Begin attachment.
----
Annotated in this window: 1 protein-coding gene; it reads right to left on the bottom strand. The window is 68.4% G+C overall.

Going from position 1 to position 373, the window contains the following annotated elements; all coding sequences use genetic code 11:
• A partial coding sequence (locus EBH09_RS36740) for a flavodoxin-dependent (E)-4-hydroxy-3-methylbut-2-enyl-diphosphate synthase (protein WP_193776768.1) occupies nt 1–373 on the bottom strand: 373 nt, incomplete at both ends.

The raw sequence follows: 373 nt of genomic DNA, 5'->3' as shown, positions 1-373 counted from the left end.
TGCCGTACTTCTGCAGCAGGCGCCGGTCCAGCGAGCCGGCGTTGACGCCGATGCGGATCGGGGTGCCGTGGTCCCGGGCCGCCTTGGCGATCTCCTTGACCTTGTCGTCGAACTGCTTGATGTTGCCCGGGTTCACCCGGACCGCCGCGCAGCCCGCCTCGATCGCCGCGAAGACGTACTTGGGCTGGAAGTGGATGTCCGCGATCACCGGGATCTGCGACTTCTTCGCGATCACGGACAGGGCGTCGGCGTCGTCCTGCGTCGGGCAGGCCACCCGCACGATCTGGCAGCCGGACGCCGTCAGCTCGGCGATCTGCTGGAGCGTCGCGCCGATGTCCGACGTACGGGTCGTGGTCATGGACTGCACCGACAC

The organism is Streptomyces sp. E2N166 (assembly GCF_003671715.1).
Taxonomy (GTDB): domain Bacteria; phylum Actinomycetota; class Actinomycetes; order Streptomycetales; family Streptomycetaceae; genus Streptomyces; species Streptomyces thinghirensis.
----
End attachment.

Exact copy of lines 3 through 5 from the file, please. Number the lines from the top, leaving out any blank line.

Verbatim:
• A partial coding sequence (locus EBH09_RS36740) for a flavodoxin-dependent (E)-4-hydroxy-3-methylbut-2-enyl-diphosphate synthase (protein WP_193776768.1) occupies nt 1–373 on the bottom strand: 373 nt, incomplete at both ends.

The raw sequence follows: 373 nt of genomic DNA, 5'->3' as shown, positions 1-373 counted from the left end.
TGCCGTACTTCTGCAGCAGGCGCCGGTCCAGCGAGCCGGCGTTGACGCCGATGCGGATCGGGGTGCCGTGGTCCCGGGCCGCCTTGGCGATCTCCTTGACCTTGTCGTCGAACTGCTTGATGTTGCCCGGGTTCACCCGGACCGCCGCGCAGCCCGCCTCGATCGCCGCGAAGACGTACTTGGGCTGGAAGTGGATGTCCGCGATCACCGGGATCTGCGACTTCTTCGCGATCACGGACAGGGCGTCGGCGTCGTCCTGCGTCGGGCAGGCCACCCGCACGATCTGGCAGCCGGACGCCGTCAGCTCGGCGATCTGCTGGAGCGTCGCGCCGATGTCCGACGTACGGGTCGTGGTCATGGACTGCACCGACAC